5 of the world’s most Instagrammable libraries
Take a look inside these spectacularly Instagrammable libraries.
1. Abbey of St Gall Library
St Gallen, Switzerland
You’ll need to don a pair of soft felt slippers to enter the UNESCO World Heritage-listed Abbey of St Gall Library, one of the oldest and most significant monastic libraries in the world. Although its origins date back to the 8th century, the spectacular library hall was built in the 1760s and is a beautiful example of over-the-top Rococo style, complete with deliciously fat cherubs and a lavish application of gilt.
2. Green Square Library
Thirty-nine skylights and a sunken garden bring light and air to Sydney’s newest library, a funky subterranean space where books, music, gaming, computers and a rehearsal/recording studio reflect its role as a contemporary community hub. The award-winning architecture of Green Square Library includes a six-storey glass tower complete with a baby grand, for music practice with a view.
3. George Peabody Library, Johns Hopkins University
George Peabody Library (also known as 'The Peabody') regularly makes it on to the list of the world’s most beautiful libraries and it’s not hard to see why. The 1878 building’s elegant interior includes a six-level atrium with a glass roof that’s flooded with light, patterned marble floors and detailed iron lacework that make it a serene and inspiring spot for students of any age.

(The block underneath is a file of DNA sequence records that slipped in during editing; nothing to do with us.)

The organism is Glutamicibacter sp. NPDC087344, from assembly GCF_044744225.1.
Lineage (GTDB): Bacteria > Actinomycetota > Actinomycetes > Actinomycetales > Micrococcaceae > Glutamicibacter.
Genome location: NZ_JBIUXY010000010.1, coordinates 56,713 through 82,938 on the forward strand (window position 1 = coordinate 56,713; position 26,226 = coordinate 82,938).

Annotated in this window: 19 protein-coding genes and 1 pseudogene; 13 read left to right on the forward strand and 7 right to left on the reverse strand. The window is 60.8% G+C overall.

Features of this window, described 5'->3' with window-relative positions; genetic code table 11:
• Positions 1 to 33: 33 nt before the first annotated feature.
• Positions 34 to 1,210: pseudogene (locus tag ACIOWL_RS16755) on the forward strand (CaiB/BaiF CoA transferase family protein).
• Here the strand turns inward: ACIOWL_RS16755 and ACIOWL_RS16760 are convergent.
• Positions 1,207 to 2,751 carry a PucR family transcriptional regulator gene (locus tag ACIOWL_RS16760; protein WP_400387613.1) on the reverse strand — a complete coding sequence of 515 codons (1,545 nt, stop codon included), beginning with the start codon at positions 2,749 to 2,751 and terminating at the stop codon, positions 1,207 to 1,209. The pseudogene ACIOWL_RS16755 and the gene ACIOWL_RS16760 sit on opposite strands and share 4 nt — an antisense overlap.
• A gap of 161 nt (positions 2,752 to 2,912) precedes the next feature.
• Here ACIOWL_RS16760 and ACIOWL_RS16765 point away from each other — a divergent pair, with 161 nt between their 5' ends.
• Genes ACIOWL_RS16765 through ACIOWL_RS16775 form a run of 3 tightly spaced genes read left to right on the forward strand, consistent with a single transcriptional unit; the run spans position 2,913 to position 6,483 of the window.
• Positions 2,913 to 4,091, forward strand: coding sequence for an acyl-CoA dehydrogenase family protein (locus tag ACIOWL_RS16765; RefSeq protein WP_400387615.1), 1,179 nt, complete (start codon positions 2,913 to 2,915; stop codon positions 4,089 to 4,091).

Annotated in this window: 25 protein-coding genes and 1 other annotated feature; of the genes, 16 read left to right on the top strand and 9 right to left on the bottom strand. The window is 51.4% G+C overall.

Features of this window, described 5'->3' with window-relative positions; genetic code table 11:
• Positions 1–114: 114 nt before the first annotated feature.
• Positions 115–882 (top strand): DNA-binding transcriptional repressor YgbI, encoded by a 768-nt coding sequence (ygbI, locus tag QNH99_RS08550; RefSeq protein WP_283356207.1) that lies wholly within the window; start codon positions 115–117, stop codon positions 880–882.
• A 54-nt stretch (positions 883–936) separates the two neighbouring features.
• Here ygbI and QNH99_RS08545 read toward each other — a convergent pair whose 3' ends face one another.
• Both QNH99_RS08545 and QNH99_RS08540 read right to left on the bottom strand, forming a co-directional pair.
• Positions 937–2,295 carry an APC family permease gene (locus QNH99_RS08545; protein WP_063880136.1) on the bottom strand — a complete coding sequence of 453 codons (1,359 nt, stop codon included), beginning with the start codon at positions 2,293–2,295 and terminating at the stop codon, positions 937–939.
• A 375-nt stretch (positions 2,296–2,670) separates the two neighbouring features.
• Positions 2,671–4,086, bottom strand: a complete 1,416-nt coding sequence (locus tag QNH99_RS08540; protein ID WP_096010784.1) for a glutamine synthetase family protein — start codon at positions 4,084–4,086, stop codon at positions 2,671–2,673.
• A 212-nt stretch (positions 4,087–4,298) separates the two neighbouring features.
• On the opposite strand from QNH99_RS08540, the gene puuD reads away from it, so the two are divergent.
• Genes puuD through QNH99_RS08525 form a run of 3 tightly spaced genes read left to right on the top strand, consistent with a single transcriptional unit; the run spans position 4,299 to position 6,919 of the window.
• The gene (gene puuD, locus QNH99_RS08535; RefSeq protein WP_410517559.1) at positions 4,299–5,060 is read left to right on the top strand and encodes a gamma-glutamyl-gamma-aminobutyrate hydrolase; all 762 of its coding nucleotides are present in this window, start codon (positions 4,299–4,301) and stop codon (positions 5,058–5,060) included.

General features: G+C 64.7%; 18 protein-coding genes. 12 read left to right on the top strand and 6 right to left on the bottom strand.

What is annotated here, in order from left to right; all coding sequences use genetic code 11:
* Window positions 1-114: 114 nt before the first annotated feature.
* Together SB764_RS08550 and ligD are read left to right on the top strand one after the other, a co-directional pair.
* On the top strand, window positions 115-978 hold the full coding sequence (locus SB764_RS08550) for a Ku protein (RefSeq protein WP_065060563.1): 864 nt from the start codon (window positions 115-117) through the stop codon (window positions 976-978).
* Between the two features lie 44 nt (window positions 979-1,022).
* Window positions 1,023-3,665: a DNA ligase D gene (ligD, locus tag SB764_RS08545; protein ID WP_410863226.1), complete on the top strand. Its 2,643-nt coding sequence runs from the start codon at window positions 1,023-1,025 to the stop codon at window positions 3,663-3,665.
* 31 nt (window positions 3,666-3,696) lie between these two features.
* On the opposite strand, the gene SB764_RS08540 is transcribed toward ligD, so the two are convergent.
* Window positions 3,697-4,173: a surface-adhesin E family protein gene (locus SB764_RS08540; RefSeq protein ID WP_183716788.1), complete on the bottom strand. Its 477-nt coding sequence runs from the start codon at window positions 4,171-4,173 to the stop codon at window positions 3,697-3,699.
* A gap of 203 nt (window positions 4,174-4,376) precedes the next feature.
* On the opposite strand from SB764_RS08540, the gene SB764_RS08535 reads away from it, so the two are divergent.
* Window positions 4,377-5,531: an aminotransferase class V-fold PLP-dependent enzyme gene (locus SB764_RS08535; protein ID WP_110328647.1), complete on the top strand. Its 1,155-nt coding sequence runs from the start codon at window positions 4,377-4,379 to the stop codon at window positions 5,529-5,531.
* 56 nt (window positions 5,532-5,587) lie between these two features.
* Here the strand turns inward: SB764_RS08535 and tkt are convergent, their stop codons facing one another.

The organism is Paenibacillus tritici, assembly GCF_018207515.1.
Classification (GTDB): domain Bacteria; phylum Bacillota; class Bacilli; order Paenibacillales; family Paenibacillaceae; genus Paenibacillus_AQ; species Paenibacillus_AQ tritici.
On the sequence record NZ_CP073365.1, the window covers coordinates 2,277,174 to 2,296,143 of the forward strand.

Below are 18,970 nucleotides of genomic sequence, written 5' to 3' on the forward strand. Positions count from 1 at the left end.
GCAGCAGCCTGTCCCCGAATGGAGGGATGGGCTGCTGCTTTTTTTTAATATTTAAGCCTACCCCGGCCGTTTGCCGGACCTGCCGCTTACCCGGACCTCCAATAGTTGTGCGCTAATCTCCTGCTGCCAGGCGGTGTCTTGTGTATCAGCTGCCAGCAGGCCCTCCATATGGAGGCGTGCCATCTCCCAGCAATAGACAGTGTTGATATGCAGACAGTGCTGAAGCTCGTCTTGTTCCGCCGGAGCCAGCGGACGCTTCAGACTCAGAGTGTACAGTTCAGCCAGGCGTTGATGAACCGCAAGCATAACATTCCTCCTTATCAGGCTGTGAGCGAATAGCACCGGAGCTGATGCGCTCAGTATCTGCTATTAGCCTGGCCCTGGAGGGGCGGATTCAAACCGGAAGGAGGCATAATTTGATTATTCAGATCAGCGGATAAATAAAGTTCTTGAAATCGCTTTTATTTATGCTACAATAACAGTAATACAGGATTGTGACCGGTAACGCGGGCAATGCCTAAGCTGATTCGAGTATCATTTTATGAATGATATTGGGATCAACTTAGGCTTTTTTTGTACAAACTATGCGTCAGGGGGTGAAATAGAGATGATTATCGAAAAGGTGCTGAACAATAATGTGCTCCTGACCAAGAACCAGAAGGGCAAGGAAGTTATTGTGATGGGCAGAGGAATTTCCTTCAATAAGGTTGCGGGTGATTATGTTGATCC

4. Beitou Library
Taipei’s ‘treehouse’ library, Beitou is an elegant timber construction with huge windows that actually open and an energy- and water-saving design that helped it become the first green-certified building in Taiwan. Designed to be a library that ‘breathes’, the award-winning building blends in beautifully with its forest surrounds.
A library with the kind of wow factor usually reserved for luxury hotels and theatres, Dutch architecture firm MVRDV’s futuristic Tianjin Binhai Library includes a massive atrium with a central sphere and cascading swirls of bookshelves. Picking a book off the shelf isn’t always an option – there are also images of books lining the walls, with the real thing housed off the central space – a detail that hasn’t deterred the thousands of visitors.
Words by Justine Costigan; images courtesy of individual libraries.